So whats a mom to do with a bag of jelly beans? Eat them, give them away, or why not make sensory paints!
For Valentines Day we made Conversation Heart Sensory Paints. It was a big hit with the kids. I wanted to make them some more sensory paints for Easter. After much thought I decided to try candy paints again. This time with Jelly Beans! Now to read and see how they turned out, or did they?
Jelly Bean Sensory Paints
Before making our Sensory Paints we first did a jelly bean science experiment. Read more about that here. This tells you what we did in the first few steps to making our paints.
Once we finished our experiment. We moved on to paint making, which in itself was really another experiment. We had no idea if it would work starting out.
Final result of our Jelly Bean Sensory Paints above. We were a little disappointed that the smell was not very strong. We observed that the grape had the strongest scent.
We even made Bunny Tail Paint Brushes to paint with. Simple really. Just take clothespins and white pom poms (thanks craftprojectideas for the pom poms) and put them together.
I set the kids up with paper plate paint trays. I did this for a reason. Give them only a small amount of paints to contain the mess. Do not get me wrong. We like to make a mess, and it is usually fun when we do, but some days I can do without the extra clean up. This was one of those days.
|trying to see if the paint had a scent
I had small poster boards I taped to the table. The wind was blowing and this held them in place.
Now it was time to paint!
Big brother asked me if I had put sand in the paints. I was a little confused at first and responded no. I then asked him why. He told me to come and look closer at the painting. When I did, I noticed what he was talking about. The Jelly Bean Paint was textured. We concluded that the candy coating or sugar in the candy must have given the paints a sand like texture. Not really sure but it sounded good.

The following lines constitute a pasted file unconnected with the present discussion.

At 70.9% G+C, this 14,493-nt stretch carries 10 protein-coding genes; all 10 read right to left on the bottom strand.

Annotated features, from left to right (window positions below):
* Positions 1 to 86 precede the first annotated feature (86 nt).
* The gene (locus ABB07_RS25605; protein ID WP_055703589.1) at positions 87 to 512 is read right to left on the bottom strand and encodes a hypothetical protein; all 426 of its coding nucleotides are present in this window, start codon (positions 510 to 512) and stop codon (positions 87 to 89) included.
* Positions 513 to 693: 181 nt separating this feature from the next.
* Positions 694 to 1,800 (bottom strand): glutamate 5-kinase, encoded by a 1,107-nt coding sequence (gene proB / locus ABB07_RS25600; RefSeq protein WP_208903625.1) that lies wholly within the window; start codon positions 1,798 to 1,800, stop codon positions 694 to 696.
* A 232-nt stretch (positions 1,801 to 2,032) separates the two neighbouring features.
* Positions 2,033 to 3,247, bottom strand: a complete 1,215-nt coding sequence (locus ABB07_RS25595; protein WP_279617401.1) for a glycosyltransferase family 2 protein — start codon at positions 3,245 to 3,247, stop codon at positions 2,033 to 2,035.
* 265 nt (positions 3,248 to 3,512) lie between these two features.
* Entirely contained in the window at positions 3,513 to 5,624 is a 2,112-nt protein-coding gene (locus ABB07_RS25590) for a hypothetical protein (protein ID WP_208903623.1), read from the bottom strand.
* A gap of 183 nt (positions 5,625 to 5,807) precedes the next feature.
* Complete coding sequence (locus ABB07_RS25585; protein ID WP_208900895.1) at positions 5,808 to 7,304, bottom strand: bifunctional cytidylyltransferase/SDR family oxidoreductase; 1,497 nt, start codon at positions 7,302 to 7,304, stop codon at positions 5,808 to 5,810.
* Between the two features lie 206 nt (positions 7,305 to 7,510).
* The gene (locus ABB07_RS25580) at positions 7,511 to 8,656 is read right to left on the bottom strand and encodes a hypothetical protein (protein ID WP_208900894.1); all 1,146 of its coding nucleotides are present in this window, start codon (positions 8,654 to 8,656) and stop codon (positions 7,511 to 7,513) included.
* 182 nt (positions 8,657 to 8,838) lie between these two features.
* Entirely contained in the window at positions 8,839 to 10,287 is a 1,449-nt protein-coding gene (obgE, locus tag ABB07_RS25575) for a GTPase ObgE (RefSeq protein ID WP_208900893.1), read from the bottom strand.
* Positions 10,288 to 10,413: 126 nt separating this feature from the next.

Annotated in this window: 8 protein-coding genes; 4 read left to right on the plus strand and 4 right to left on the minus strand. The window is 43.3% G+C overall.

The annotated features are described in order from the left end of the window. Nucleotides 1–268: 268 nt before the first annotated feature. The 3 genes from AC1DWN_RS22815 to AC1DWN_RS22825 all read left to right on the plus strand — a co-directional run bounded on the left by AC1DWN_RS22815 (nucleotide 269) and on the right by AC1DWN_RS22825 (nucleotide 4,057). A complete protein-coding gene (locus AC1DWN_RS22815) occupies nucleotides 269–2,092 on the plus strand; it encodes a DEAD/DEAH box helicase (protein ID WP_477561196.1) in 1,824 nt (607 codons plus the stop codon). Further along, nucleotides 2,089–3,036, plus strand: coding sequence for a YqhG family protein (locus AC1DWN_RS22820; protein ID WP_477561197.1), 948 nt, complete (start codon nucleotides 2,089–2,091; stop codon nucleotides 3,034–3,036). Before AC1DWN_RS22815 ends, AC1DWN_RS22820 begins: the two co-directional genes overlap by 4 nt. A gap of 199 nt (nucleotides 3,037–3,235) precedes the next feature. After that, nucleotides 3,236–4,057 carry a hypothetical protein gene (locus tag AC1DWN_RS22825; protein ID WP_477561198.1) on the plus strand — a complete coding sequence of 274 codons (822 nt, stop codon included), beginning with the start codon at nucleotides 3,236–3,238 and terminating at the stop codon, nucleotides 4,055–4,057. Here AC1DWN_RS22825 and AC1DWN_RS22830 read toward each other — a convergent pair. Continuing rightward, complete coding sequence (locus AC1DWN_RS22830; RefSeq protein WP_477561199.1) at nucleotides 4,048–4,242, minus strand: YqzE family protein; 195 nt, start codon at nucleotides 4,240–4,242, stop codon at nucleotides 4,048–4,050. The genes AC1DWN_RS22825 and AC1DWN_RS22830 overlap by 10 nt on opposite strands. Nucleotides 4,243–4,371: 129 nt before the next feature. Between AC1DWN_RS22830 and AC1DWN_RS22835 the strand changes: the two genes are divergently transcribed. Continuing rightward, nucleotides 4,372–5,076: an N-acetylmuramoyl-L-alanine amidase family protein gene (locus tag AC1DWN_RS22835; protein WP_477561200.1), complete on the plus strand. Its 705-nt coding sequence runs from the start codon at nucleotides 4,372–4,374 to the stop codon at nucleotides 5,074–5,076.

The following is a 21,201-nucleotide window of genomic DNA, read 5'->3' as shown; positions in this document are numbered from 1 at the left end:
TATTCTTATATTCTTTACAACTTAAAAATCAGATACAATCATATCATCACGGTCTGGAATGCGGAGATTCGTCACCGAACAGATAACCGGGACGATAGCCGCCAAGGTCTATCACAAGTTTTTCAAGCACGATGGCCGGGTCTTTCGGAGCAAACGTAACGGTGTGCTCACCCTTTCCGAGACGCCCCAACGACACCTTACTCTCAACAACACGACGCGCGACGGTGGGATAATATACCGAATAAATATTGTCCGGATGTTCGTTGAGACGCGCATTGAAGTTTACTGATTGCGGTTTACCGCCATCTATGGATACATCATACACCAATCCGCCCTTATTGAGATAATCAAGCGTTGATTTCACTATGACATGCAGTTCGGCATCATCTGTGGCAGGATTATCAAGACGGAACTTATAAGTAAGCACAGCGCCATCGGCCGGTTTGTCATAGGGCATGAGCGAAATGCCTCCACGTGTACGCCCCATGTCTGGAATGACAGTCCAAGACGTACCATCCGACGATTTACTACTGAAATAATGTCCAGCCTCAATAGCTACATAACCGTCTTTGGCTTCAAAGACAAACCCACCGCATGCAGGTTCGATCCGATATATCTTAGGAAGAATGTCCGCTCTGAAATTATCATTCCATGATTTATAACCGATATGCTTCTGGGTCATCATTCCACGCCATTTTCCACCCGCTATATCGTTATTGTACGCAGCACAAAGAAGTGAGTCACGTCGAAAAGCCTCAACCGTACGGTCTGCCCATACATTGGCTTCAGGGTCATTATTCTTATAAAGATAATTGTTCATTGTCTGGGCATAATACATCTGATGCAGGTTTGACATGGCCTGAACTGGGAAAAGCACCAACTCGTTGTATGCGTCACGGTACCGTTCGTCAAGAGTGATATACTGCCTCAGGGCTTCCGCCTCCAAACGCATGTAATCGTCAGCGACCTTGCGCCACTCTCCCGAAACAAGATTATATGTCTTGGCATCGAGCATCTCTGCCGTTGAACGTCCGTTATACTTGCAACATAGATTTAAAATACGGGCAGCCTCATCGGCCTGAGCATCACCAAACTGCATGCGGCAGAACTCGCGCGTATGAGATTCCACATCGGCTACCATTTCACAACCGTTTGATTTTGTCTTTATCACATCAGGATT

Even mommy got in there at the end and painted a little. Yes, I am a big kid at heart.
This was an open ended process art painting. I gave the kids the supplies and they took over and created their own art the way they wanted to. The Sensory paints we made added fun sight, touch, smell, and taste if you wanted. These paints are safe for babies too.
So how do you make jelly bean paints? We used jelly beans, water, flour (could substitute rice cereal), and food coloring to enhance the colors.
Since we started the paints with a science investigation we already had the first step done. Soak jelly beans in water. Once the jelly beans had soaked a few hours we moved on to making our paints.
We took the dyed and scented water from the experiment and used them in our paints. I added about 1/3 c or so of flour to each bowl of water. We had 2 different size bowls and this was why some needed more flour. Mix them together until you get a semi thick consistency. The runny ones did not paint as well as the thick ones we made.
After adding the flour I added a little food coloring to brighten the colors of the paints.
Since the scent faded after adding the flour you could add scented extracts to bring the scent back but we did not. The fact that we all have stuffy noses may not have helped us decide how scented they were. The pollen is out over here and spring is in the air.
This was such a fun activity for us. We got to watch as we turned candy into paints and then paint with them in the end. The perfect way to spend an afternoon with my kids. We hope you and your kids can have fun with this too.
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